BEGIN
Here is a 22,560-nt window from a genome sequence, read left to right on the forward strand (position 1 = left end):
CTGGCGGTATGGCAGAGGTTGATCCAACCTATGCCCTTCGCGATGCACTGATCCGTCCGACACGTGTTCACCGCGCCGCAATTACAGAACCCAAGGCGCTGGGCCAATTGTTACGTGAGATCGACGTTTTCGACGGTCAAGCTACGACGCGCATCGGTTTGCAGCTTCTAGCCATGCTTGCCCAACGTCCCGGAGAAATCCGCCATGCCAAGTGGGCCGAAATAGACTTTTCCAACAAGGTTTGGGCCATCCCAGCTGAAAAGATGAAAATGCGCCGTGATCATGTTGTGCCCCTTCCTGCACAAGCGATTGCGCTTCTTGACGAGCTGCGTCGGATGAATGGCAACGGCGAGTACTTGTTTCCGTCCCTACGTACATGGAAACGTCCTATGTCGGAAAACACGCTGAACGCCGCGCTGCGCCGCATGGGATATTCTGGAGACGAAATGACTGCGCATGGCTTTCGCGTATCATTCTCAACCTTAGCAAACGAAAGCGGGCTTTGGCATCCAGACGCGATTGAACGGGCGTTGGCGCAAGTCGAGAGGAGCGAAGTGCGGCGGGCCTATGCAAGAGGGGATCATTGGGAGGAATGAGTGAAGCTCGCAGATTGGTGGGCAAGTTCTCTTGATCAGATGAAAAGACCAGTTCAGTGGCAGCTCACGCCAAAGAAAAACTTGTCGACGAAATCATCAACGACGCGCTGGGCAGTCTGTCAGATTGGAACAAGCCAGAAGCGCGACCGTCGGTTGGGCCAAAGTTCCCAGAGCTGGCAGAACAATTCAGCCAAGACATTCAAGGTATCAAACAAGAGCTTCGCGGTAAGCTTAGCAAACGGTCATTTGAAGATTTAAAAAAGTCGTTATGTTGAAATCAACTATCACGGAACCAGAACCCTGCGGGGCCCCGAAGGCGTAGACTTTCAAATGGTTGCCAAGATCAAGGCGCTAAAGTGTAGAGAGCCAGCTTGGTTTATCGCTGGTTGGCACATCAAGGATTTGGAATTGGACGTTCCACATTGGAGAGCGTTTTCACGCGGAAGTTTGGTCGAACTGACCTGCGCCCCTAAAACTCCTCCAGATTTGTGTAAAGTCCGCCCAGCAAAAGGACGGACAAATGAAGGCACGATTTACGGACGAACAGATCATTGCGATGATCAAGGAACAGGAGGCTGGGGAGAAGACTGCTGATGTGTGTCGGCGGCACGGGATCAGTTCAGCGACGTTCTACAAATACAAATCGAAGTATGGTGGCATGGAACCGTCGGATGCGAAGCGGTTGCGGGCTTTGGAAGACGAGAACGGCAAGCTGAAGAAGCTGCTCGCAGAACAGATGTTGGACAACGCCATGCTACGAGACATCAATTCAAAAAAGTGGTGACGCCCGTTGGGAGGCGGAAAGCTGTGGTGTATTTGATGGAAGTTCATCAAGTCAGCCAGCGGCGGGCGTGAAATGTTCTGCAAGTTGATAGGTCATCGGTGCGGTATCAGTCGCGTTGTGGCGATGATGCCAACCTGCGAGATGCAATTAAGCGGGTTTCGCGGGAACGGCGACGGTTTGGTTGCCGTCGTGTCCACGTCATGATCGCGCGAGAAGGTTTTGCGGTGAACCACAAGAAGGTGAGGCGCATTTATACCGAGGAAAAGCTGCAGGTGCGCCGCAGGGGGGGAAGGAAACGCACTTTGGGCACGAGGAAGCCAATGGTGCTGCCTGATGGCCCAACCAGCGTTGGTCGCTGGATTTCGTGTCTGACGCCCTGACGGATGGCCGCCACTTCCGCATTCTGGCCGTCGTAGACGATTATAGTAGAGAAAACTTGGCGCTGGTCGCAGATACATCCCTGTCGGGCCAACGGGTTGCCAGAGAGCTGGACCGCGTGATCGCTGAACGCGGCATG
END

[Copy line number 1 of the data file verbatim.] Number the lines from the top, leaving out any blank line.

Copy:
Here is a 22,560-nt window from a genome sequence, read left to right on the forward strand (position 1 = left end):